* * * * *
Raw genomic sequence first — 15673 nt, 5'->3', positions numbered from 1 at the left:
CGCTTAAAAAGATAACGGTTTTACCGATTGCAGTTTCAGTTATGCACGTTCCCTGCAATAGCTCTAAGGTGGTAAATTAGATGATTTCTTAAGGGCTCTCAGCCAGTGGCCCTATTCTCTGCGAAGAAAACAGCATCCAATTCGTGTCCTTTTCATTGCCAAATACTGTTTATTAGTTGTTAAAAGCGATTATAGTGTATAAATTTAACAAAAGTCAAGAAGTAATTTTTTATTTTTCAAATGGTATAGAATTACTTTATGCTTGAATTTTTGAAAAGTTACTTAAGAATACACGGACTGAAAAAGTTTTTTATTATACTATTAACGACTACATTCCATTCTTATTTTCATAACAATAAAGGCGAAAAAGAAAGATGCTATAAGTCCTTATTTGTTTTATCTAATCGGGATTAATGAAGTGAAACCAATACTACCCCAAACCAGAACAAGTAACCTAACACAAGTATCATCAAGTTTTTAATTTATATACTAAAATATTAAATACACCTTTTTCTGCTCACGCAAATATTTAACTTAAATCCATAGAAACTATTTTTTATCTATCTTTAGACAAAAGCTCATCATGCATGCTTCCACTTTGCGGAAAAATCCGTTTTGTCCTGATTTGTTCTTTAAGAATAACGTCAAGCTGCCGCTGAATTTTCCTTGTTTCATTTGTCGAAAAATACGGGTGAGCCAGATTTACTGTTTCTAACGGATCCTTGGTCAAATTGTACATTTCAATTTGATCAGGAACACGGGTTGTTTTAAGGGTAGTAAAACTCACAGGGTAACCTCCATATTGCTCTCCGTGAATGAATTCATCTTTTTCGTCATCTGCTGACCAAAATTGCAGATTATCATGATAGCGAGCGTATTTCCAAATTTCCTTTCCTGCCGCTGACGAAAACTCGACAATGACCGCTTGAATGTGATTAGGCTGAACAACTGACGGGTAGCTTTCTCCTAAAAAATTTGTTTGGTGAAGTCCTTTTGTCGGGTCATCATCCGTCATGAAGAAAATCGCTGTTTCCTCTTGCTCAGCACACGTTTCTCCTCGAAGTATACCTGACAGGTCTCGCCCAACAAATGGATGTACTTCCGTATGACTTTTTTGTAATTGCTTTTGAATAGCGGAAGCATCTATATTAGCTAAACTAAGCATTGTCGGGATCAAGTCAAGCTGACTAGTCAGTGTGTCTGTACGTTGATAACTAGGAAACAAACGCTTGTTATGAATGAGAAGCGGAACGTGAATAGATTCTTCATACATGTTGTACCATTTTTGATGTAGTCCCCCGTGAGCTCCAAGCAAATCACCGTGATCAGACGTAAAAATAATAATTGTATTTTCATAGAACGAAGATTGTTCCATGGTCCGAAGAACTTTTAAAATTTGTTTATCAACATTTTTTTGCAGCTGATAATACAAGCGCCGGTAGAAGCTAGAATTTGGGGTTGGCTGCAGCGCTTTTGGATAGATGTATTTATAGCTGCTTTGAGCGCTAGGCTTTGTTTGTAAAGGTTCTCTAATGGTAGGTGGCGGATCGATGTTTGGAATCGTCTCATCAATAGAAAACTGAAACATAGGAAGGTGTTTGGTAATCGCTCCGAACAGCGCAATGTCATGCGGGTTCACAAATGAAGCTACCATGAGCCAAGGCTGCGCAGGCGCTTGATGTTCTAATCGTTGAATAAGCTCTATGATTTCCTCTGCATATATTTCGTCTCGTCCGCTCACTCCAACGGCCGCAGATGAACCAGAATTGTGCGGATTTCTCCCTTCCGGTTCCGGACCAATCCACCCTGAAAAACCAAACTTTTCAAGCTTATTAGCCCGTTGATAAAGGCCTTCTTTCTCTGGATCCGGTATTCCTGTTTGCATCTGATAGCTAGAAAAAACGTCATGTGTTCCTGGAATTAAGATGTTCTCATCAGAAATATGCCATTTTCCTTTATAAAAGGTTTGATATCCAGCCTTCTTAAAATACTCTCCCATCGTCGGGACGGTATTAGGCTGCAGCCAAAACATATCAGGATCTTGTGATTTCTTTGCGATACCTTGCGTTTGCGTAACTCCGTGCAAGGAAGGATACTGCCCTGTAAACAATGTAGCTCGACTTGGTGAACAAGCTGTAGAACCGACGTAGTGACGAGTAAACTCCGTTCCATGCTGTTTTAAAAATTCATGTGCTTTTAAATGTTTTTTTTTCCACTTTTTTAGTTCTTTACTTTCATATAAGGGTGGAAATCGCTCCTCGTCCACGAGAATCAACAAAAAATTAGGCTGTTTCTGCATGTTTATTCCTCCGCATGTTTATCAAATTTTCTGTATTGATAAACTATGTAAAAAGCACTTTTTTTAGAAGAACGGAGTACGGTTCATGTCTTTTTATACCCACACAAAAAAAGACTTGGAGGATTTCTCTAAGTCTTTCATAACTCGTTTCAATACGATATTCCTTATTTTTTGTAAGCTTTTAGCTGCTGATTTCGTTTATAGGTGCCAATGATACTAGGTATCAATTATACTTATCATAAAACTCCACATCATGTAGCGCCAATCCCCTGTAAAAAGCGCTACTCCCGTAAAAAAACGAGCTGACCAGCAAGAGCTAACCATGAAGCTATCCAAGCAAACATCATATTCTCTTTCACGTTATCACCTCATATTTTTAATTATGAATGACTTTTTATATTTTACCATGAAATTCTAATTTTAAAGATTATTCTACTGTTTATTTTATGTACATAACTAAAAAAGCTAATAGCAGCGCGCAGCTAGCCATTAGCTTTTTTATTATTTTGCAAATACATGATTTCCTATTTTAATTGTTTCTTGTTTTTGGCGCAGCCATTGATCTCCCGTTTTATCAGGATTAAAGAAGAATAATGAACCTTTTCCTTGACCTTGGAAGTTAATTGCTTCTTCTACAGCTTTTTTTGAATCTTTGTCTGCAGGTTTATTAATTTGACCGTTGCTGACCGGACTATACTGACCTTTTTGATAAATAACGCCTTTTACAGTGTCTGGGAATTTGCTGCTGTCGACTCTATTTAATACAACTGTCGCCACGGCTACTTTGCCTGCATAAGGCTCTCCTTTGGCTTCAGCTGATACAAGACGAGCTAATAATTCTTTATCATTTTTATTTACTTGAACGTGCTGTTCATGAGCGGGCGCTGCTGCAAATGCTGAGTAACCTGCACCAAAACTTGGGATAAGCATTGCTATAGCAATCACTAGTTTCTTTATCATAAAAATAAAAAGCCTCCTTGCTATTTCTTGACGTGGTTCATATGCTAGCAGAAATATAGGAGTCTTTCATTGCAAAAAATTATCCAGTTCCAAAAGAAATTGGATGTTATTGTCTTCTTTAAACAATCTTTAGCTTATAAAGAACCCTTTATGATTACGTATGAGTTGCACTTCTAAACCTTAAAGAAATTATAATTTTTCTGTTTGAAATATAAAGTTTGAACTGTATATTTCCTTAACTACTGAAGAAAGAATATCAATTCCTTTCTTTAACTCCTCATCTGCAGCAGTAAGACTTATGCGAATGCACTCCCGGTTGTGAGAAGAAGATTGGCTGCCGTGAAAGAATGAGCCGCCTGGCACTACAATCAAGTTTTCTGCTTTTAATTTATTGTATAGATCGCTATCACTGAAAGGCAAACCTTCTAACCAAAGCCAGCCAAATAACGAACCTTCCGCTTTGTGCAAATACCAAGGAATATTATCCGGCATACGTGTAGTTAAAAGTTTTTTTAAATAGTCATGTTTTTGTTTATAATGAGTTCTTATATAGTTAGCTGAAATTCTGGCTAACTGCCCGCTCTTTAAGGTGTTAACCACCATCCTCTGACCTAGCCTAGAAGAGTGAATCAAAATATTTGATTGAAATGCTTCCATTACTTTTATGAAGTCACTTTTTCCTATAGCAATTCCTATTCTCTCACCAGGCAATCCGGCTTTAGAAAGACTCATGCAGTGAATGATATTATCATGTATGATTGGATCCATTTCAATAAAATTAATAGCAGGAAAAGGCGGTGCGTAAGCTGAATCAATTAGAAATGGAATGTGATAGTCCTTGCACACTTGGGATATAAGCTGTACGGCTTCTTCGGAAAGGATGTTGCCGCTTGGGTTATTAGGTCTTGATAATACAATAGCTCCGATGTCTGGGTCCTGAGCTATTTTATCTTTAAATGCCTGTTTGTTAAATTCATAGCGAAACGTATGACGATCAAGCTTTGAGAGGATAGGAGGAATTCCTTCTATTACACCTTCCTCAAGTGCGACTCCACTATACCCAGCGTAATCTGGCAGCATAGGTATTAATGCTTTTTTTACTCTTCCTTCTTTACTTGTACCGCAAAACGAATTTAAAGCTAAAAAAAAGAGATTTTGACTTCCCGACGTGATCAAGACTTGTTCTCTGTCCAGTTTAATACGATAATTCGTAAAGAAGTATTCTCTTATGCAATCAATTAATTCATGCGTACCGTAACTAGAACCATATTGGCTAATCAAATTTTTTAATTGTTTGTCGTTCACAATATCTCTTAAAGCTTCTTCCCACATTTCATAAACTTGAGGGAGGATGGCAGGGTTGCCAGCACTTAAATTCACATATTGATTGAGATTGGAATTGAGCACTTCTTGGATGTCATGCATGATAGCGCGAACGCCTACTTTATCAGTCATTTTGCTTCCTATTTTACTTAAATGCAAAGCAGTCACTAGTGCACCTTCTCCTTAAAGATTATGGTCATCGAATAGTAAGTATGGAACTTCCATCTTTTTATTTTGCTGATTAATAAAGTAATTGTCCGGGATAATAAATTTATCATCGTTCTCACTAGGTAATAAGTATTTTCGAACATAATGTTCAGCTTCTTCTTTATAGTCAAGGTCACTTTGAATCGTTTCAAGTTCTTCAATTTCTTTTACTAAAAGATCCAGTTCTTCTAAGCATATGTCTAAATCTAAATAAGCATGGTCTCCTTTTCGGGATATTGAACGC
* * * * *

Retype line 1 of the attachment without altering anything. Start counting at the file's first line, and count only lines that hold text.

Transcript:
Raw genomic sequence first — 15673 nt, 5'->3', positions numbered from 1 at the left: